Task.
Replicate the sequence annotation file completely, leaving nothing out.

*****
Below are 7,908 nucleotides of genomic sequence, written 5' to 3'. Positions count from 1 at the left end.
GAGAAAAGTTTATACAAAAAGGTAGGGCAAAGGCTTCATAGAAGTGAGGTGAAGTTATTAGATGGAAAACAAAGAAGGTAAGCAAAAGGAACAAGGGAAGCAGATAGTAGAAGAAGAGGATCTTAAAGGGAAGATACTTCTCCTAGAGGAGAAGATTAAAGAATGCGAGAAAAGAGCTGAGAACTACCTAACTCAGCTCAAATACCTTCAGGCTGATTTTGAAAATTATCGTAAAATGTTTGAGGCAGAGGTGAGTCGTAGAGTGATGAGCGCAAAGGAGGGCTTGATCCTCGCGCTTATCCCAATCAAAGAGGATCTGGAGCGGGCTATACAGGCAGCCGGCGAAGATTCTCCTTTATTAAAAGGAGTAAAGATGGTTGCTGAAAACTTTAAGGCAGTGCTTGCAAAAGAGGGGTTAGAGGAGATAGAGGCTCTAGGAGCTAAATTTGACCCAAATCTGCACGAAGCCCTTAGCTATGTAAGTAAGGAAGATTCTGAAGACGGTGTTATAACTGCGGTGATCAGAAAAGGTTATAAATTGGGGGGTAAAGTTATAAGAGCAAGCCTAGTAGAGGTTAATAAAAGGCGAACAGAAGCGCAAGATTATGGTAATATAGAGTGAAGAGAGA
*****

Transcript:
Below are 7,908 nucleotides of genomic sequence, written 5' to 3'. Positions count from 1 at the left end.
GAGAAAAGTTTATACAAAAAGGTAGGGCAAAGGCTTCATAGAAGTGAGGTGAAGTTATTAGATGGAAAACAAAGAAGGTAAGCAAAAGGAACAAGGGAAGCAGATAGTAGAAGAAGAGGATCTTAAAGGGAAGATACTTCTCCTAGAGGAGAAGATTAAAGAATGCGAGAAAAGAGCTGAGAACTACCTAACTCAGCTCAAATACCTTCAGGCTGATTTTGAAAATTATCGTAAAATGTTTGAGGCAGAGGTGAGTCGTAGAGTGATGAGCGCAAAGGAGGGCTTGATCCTCGCGCTTATCCCAATCAAAGAGGATCTGGAGCGGGCTATACAGGCAGCCGGCGAAGATTCTCCTTTATTAAAAGGAGTAAAGATGGTTGCTGAAAACTTTAAGGCAGTGCTTGCAAAAGAGGGGTTAGAGGAGATAGAGGCTCTAGGAGCTAAATTTGACCCAAATCTGCACGAAGCCCTTAGCTATGTAAGTAAGGAAGATTCTGAAGACGGTGTTATAACTGCGGTGATCAGAAAAGGTTATAAATTGGGGGGTAAAGTTATAAGAGCAAGCCTAGTAGAGGTTAATAAAAGGCGAACAGAAGCGCAAGATTATGGTAATATAGAGTGAAGAGAGA